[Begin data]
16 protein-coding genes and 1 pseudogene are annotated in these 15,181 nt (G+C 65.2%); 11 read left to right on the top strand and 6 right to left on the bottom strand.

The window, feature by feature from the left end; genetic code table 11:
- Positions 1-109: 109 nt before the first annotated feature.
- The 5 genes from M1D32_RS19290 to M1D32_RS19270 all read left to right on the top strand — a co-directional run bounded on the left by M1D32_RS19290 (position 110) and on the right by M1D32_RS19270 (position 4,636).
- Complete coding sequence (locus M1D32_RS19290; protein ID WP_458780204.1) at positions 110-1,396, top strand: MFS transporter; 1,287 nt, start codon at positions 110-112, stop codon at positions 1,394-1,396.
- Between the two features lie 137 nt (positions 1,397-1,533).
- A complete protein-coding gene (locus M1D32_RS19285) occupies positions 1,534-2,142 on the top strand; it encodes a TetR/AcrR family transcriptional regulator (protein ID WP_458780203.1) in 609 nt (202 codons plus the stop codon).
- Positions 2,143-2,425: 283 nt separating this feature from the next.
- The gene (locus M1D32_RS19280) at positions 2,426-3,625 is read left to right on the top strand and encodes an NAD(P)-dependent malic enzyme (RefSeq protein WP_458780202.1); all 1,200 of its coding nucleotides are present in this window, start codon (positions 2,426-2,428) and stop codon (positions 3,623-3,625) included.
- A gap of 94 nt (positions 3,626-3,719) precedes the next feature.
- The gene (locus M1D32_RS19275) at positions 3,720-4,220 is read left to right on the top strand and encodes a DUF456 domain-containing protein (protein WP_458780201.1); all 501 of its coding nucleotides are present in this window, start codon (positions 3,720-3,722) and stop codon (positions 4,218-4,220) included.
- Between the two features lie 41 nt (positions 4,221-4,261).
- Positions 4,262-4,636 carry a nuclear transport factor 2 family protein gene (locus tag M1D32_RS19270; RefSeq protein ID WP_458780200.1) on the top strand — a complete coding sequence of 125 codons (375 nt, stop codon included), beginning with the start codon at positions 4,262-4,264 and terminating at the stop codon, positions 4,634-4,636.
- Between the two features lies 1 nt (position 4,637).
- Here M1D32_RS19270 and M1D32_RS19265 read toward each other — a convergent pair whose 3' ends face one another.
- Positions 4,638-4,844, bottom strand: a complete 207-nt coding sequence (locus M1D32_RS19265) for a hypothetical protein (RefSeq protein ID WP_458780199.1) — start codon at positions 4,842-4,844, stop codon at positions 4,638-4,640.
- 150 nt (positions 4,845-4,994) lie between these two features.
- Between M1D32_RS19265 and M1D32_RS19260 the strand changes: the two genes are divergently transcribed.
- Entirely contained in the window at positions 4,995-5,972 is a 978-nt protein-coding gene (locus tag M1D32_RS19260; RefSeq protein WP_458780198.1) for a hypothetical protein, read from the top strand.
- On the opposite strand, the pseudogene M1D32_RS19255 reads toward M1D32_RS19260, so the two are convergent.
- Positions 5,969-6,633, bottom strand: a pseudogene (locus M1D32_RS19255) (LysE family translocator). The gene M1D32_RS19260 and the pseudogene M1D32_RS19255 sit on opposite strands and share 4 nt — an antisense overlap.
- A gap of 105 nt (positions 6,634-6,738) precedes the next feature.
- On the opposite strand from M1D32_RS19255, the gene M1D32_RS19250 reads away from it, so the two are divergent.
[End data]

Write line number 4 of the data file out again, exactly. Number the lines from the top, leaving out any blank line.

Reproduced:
- The 5 genes from M1D32_RS19290 to M1D32_RS19270 all read left to right on the top strand — a co-directional run bounded on the left by M1D32_RS19290 (position 110) and on the right by M1D32_RS19270 (position 4,636).